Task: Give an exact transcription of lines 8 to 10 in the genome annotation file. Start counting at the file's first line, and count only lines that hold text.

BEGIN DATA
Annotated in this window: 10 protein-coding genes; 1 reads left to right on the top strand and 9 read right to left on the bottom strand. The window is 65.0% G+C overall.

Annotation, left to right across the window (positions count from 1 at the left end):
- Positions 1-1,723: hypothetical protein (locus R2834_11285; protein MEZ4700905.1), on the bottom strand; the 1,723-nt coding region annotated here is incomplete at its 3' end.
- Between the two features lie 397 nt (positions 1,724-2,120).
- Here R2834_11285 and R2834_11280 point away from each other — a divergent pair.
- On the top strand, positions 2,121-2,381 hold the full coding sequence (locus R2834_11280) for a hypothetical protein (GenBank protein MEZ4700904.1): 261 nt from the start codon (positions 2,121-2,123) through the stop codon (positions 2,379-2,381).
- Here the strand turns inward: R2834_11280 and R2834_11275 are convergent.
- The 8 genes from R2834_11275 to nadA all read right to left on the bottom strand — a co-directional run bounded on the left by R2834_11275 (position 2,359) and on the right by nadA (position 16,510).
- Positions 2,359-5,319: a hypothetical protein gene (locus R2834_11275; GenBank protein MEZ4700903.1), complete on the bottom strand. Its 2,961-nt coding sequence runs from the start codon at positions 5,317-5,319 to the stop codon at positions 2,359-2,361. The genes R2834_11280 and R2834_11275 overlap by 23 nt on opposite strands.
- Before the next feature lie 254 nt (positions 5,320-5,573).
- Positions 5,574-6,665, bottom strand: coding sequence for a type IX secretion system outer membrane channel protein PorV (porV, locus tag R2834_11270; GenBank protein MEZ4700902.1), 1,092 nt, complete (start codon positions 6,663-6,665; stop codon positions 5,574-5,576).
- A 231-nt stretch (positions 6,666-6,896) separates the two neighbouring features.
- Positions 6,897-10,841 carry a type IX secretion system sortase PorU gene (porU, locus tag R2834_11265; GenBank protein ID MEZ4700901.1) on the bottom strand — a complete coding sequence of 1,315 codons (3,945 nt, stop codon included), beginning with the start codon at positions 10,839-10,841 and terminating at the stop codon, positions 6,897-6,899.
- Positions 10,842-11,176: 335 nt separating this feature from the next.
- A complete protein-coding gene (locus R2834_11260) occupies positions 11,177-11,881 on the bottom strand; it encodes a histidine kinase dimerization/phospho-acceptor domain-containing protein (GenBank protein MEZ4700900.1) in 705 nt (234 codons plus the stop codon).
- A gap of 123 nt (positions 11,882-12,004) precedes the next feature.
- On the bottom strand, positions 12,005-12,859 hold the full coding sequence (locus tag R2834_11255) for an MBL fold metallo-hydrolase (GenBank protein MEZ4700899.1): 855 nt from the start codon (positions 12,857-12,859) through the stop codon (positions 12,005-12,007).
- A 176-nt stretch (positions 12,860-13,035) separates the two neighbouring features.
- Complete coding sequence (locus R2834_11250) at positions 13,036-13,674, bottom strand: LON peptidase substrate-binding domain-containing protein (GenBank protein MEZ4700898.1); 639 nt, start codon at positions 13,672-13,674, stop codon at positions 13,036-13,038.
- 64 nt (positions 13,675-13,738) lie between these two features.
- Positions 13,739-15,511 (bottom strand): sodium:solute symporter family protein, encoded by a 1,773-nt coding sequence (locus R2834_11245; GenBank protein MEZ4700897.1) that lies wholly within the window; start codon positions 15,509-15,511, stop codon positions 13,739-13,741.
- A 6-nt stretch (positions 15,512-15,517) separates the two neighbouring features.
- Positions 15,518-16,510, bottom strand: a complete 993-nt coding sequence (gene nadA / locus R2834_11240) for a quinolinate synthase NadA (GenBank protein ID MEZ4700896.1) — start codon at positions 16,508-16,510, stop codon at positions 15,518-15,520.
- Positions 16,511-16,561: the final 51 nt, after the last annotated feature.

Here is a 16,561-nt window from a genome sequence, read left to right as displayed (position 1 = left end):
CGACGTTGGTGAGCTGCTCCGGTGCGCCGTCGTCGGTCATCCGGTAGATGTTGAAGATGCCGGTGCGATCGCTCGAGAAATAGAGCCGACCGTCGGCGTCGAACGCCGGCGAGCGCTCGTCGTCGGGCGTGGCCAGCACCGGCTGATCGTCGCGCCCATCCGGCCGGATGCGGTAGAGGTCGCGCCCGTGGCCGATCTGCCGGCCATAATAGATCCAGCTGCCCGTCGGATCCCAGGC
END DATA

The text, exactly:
- The 8 genes from R2834_11275 to nadA all read right to left on the bottom strand — a co-directional run bounded on the left by R2834_11275 (position 2,359) and on the right by nadA (position 16,510).
- Positions 2,359-5,319: a hypothetical protein gene (locus R2834_11275; GenBank protein MEZ4700903.1), complete on the bottom strand. Its 2,961-nt coding sequence runs from the start codon at positions 5,317-5,319 to the stop codon at positions 2,359-2,361. The genes R2834_11280 and R2834_11275 overlap by 23 nt on opposite strands.
- Before the next feature lie 254 nt (positions 5,320-5,573).